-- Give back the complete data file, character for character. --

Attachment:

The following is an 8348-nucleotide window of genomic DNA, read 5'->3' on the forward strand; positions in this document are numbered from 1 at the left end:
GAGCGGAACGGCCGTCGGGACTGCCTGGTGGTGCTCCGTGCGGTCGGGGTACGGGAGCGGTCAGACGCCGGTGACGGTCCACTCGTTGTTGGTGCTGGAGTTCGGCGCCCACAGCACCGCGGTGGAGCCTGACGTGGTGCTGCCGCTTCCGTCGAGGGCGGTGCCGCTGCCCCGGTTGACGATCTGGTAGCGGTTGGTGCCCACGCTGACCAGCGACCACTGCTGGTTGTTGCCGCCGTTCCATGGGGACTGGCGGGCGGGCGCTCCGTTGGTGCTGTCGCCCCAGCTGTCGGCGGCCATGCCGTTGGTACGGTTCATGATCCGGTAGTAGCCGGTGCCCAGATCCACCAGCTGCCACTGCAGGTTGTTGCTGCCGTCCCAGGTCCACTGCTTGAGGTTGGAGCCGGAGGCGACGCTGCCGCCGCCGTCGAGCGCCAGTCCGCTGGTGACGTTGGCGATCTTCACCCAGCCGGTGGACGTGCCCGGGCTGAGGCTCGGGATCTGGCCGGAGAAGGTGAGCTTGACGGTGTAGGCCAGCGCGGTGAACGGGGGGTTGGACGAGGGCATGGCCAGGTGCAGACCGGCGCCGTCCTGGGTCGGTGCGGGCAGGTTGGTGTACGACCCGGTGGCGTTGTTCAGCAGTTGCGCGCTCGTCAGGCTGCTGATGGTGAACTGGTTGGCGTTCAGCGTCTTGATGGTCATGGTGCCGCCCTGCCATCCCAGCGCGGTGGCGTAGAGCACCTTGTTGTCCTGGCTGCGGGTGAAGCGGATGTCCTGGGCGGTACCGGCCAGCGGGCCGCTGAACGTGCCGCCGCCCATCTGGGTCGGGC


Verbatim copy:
The following is an 8348-nucleotide window of genomic DNA, read 5'->3' on the forward strand; positions in this document are numbered from 1 at the left end:
GAGCGGAACGGCCGTCGGGACTGCCTGGTGGTGCTCCGTGCGGTCGGGGTACGGGAGCGGTCAGACGCCGGTGACGGTCCACTCGTTGTTGGTGCTGGAGTTCGGCGCCCACAGCACCGCGGTGGAGCCTGACGTGGTGCTGCCGCTTCCGTCGAGGGCGGTGCCGCTGCCCCGGTTGACGATCTGGTAGCGGTTGGTGCCCACGCTGACCAGCGACCACTGCTGGTTGTTGCCGCCGTTCCATGGGGACTGGCGGGCGGGCGCTCCGTTGGTGCTGTCGCCCCAGCTGTCGGCGGCCATGCCGTTGGTACGGTTCATGATCCGGTAGTAGCCGGTGCCCAGATCCACCAGCTGCCACTGCAGGTTGTTGCTGCCGTCCCAGGTCCACTGCTTGAGGTTGGAGCCGGAGGCGACGCTGCCGCCGCCGTCGAGCGCCAGTCCGCTGGTGACGTTGGCGATCTTCACCCAGCCGGTGGACGTGCCCGGGCTGAGGCTCGGGATCTGGCCGGAGAAGGTGAGCTTGACGGTGTAGGCCAGCGCGGTGAACGGGGGGTTGGACGAGGGCATGGCCAGGTGCAGACCGGCGCCGTCCTGGGTCGGTGCGGGCAGGTTGGTGTACGACCCGGTGGCGTTGTTCAGCAGTTGCGCGCTCGTCAGGCTGCTGATGGTGAACTGGTTGGCGTTCAGCGTCTTGATGGTCATGGTGCCGCCCTGCCATCCCAGCGCGGTGGCGTAGAGCACCTTGTTGTCCTGGCTGCGGGTGAAGCGGATGTCCTGGGCGGTACCGGCCAGCGGGCCGCTGAACGTGCCGCCGCCCATCTGGGTCGGGC